Nakada, who is director general of centre for integrated volcano research, and national research institute for earth science and disaster resilience in Japan, warned that rubbish disposal has polluted the environment on Ly Son and the provincial government needs a strong management structure and action plan to protect and preserve the island.

“The boundary of the geo-park should be expanded to enrich the heritage value. The nature environment should be clean and rubbish littering must be stopped. However, it needs to reconsider the island’s capacity in hosting masses of tourists,” he said.

He said the story on the sunken ships off the coast of Binh Son District and other traditional stories should be told to add to the diversity of region.

“Successive research to understand the international significance of geology is requested. Then local people should understand the significances by their own words,” he said.

He said in preparation for UNESCO-recognition global geo-park submission in 18 months time, the local government should promote the management, protection, education and tourism on proposed sites.

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Rock stars: A rock cliff in Ly Son Island. Basalt layers and rocks found in the Island were believed to be from volcanoes 30 million years ago. — Photo courtesy of Chu Manh Trinh

Ngo Xuan Thanh, a researcher of volcano at the Ha Noi-based Mining and Geology College, said magma sample researches and field examination showed the volcano erupted to creat Quang Ngai somewhere betweeen 6.9 million and 9 million years ago.

“Samples of basalt and ancient rocks found in Ba Lang An and Ly Son Island were from the Miocene period. And eruptions in Ly Son and An Binh Islet were different. Ash and basalt found in the Cau cave in Ly Son was a possible vestige of sea in the Flandrian when the sea level was six metres higher than now,” Thanh said.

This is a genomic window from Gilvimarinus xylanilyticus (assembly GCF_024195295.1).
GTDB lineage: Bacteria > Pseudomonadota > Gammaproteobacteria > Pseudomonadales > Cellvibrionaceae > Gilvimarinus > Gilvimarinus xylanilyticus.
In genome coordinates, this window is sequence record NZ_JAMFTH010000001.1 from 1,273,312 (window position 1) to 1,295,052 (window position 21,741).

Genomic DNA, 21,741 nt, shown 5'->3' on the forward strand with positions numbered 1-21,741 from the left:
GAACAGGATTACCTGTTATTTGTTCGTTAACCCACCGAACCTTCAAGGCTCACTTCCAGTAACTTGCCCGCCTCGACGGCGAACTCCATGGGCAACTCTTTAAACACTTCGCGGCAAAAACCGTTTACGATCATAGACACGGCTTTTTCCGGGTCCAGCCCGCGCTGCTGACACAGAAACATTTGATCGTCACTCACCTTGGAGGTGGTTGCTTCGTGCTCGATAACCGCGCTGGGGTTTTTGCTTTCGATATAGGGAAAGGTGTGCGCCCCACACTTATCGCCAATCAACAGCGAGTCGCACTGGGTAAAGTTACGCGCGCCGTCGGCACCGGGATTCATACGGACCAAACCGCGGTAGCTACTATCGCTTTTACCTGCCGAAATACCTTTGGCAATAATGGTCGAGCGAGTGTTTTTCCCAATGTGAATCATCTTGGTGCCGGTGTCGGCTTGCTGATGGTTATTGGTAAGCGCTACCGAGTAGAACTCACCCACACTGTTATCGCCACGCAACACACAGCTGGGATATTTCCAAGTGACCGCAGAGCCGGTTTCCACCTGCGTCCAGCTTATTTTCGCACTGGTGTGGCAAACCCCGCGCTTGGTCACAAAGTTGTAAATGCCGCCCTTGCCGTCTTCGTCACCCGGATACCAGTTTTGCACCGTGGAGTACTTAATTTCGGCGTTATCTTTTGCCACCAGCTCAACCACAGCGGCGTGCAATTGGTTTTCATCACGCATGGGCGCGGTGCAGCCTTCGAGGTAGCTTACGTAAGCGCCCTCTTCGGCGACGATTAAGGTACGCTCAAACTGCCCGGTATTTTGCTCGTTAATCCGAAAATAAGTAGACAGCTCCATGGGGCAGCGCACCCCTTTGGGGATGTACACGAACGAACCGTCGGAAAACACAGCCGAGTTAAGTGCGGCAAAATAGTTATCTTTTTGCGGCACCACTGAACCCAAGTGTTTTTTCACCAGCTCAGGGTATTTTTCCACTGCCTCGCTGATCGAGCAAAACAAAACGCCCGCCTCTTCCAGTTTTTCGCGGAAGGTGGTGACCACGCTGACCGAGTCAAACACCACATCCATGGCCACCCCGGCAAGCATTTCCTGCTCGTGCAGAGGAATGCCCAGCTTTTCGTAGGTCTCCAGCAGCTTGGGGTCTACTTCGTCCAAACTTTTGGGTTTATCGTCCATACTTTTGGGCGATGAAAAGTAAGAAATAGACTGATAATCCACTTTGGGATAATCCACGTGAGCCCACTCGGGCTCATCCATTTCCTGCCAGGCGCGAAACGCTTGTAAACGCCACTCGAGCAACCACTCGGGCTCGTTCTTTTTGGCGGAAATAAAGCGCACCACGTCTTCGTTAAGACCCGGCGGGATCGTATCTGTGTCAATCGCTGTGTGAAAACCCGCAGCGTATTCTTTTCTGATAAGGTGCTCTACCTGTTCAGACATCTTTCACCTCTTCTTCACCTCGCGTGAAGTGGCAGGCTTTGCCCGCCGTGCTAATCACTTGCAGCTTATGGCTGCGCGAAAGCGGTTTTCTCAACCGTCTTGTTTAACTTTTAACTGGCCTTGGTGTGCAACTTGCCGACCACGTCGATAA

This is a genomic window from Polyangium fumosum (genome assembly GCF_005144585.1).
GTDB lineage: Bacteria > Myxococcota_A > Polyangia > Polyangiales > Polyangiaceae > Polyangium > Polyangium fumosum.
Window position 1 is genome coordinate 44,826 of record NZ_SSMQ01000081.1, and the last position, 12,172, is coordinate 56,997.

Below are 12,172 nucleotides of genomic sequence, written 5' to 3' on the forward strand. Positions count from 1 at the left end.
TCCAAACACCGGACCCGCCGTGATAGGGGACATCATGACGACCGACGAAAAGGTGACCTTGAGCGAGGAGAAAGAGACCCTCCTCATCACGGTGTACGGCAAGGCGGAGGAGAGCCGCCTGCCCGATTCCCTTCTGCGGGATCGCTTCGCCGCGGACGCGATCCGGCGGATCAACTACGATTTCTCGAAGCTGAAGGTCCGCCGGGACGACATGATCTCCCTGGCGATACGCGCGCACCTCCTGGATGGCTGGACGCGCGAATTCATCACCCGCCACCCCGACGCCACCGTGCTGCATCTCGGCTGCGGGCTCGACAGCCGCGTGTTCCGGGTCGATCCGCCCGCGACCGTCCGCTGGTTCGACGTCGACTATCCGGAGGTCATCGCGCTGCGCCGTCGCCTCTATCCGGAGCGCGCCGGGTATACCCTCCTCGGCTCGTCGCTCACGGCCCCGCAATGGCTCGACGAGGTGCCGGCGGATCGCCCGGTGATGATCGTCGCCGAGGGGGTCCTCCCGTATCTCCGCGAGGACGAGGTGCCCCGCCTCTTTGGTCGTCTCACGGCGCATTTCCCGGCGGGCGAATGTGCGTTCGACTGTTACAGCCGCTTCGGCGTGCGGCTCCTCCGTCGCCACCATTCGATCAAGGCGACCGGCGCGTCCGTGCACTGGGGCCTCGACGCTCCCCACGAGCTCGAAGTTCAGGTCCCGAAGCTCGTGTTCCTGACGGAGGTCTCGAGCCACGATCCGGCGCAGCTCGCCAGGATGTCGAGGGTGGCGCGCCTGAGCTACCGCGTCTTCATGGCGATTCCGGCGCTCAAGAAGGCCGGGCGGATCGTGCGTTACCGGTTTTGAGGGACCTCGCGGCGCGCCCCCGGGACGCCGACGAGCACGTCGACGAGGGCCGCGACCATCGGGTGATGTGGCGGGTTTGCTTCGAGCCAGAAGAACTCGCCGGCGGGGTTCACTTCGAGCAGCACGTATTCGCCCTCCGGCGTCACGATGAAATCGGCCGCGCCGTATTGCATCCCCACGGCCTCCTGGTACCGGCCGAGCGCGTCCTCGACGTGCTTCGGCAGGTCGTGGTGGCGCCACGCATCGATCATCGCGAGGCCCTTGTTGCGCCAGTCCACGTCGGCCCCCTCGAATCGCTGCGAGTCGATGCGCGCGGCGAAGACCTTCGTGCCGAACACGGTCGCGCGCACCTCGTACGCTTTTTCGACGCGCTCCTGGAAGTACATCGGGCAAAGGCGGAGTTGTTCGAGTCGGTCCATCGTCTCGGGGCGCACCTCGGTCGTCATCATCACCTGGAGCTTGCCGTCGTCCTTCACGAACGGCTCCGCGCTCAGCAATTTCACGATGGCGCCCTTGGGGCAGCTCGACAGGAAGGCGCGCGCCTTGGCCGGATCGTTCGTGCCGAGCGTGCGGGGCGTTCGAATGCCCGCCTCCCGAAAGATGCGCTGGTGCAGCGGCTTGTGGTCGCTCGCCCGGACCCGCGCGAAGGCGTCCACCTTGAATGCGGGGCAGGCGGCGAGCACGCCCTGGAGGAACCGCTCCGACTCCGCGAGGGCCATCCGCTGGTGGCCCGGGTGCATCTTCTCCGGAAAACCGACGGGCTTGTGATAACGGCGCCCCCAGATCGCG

Expert Pham Duc Luong said the Island of Ly Son witnessed at least three periods of volcanism with eruption areas from Ly Son to Phu Yen Province and Phu Quy Island in Binh Thuan Province.

Trinh Long, an expert in geology, said samples of metamorphic and igneous rocks found at Quang Ngai believed the geological formation was from 250 million to 460 million years ago.

He said at least three complexes of metamorphic and igneous rock and 12 magma complexes helped create some areas in Quang Ngai (Ba To and Tra Bong districts).

He said some sections of damaged walls of stone, which was found in Nghia Hanh District, were part of the 130km stone wall from Quang Ngai to Binh Dinh.

Doan Ngoc Khoi, from Sa Huynh Museum, said the Sa Huynh Culture (2,500 to 3,000 years ago) was almost undamaged in the province (tombs and other relics of Sa Huynh Community).

Challenges    

The booming of tourism and construction in Ly Son Island has seen as serious threats to the geo-park submission.

In early 2018, the province agreed a research and survey plan of developing luxury resorts and entertainment project by a property developer, FLC Group, on 1,243ha of Ly Son Island, An Binh Islet and the coast of Binh Chau Commune in Binh Son District.